PSC129 - Sensory Processes
Sensed by mechanoreceptors which detect mechanical pressure or deformations in skin.
General aspects of touch
Not remote - must come directly in contact with surface of an object (as opposed to vision or audition).
More believable - feeling is believing
Sensitivity vs. acuity
- Sensitivity refers to detectability of pressure or deformation of skin.
- Sensitivity is highest on lips and fingers; lowest on back and stomach.
- Females generally show higher sensitivity.
- Vibrotactile sensitivity is greatest at 200 Hz. Palm shows greatest vibrotactile sensitivity. (Lip reading in deaf persons can be facilitated by transforming sound to vibrotactile stimulation.)
- Acuity is different from sensitivity, and refers to the discriminability of structures indenting the skin. Figure of merit is the two-point threshold.
- Two-point threshold is smallest in the finger (2 mm). Two-point threshold on the forearms is 30 mm; on the back it is 70 mm.
- Fingers are analogous to the fovea in the retina (but different because they work best when scanned over an object).
- High acuity oftentimes goes hand in hand with high sensitivity (e.g., lips, fingers), but not always.
- Spacing of dots is designed to match the acuity (i.e., two-point threshold) available on the finger. Embossed Roman characters would appear blurred by the point spread function of skin.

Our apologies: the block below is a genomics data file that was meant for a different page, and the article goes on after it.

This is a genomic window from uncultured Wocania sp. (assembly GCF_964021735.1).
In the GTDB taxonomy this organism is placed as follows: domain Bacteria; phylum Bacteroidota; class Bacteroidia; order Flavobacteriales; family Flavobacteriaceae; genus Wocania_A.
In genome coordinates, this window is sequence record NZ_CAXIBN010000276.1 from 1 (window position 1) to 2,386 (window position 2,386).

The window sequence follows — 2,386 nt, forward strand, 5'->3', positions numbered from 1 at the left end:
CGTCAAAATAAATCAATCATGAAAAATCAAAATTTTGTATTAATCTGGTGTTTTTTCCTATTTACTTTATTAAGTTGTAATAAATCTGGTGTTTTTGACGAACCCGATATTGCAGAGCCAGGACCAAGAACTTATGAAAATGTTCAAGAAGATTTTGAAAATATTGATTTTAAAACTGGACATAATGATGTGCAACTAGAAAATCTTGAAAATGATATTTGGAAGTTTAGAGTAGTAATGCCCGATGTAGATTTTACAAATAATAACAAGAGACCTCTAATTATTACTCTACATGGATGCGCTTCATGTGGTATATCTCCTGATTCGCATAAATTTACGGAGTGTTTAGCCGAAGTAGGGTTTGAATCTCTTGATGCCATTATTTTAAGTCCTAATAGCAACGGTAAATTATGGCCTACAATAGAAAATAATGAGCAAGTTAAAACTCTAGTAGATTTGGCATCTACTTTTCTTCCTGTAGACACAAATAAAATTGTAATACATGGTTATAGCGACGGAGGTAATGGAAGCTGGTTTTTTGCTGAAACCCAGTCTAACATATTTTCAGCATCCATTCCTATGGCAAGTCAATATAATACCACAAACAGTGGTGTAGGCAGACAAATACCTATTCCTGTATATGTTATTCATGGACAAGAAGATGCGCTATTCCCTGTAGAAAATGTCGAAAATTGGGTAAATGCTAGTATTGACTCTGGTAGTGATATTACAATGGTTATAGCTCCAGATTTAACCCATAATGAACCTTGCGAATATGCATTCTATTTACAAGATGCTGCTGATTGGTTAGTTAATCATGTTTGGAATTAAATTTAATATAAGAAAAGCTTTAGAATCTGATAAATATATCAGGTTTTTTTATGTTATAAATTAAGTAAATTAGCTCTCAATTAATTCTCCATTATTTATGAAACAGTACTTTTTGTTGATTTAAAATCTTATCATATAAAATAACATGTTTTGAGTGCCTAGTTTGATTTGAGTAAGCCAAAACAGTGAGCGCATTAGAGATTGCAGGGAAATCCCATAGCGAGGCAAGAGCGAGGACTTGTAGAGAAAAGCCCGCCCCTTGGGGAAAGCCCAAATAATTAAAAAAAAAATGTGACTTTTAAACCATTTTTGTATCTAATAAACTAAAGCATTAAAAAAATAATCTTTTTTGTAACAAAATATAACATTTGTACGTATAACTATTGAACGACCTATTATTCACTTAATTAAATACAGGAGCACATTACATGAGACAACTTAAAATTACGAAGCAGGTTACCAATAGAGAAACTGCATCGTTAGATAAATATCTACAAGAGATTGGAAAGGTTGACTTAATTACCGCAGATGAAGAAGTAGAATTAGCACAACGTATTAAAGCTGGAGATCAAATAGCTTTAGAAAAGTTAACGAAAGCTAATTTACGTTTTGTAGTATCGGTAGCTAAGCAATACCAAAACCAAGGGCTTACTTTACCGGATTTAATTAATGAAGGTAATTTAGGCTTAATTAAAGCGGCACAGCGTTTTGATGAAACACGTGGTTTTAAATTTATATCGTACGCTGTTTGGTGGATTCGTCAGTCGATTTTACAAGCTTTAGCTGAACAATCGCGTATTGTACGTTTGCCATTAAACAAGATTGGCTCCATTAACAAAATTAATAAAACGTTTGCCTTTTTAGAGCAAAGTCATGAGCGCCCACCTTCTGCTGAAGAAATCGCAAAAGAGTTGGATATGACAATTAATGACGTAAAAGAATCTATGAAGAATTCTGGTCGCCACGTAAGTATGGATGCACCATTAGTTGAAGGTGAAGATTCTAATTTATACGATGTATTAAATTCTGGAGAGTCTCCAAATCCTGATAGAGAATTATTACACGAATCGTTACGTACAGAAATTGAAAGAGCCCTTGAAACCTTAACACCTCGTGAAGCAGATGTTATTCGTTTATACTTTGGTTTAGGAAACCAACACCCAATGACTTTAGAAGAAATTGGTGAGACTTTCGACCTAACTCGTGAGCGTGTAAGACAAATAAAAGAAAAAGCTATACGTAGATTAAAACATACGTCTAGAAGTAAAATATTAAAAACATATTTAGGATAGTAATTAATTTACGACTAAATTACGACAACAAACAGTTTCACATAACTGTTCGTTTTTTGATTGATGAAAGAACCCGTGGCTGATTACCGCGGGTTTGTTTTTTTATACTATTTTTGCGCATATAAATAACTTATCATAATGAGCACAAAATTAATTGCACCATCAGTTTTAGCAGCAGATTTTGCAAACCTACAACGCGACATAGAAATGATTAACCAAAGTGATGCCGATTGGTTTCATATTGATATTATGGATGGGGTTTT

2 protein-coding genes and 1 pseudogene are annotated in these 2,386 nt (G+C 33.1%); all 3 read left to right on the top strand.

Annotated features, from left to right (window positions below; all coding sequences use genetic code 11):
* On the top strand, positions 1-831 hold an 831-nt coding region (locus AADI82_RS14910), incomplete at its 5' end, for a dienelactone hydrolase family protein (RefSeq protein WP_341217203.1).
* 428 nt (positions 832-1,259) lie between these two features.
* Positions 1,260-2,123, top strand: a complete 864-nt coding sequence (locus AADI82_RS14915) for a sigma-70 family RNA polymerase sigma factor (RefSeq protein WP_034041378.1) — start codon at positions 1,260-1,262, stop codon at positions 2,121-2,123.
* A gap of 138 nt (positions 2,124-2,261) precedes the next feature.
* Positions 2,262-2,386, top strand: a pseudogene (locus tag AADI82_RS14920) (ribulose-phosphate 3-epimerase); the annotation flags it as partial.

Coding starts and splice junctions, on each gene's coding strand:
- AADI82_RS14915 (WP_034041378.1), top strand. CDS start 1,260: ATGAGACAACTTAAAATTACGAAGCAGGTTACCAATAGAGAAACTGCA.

- Limited surface area means that characters cannot simply be enlarged. Thus, a new symbol set is required.
- Experienced Braille readers can read at about 100 words per minute (as compared with 250-300 for visual readers).
- RA fibers = rapidly adapting; SA fibers = slowly adapting
- Punctate fibers have small RFs, 4-10 ridges in skin; Diffuse fibers have large RFs (whole finger or greater part of palm).
- SA punctate fibers have highest resolution.
- RA fibers are more sensitive - they are the fibers that become active when a stimulus is barely perceptible; SA fibers, by contrast, will not be firing at this point.
- RA and SA fibers enter the dorsal horn and proceed via lemniscal tract to the brain.
- Fibers cross over to contralateral thalamus and cortex; RA and SA fibers segregate in thalamus (like magno/parvo segregation in LGN).
- Meissner corpuscles (upper layer of skin, small) and Pacinian corpuscles (lower layer of skin, large) are innervated by RA fibers.
- Merkel disks and Ruffini endings (middle layers of skin) are innervated by SA fibers.
- Meissner corpuscles reside in the ridges of the skin, 40-50/mm.
- Ruffini - diffuse, sense stretch.
- Pacinian - largest, least numerous, each innervated by a single RA fiber; extremely sensitive, especially to high-frequency vibration.
- The body surface is mapped onto the cortex, but it is only locally topographic. Fractures occur on larger scale.
- Regions of high acuity on the skin have a proportionally larger amount of suface area of cortex devoted to representing them.
- 50% of S-I in mammals is devoted to the head.
- Some neurons exhibit selectivity to the direction of movement across the skin.
- Barrel cortex in rodents is a specialized region for representing the whiskers.
- Plasticity: somatosensory representation changes with experience. Attention influences plasticity, increases discrimination.
- Phantom limbs arise from remapping of body parts after damage or amputation.
- Haptics: cortex must merge proprioceptive (kinesthesis) and somatosensory information.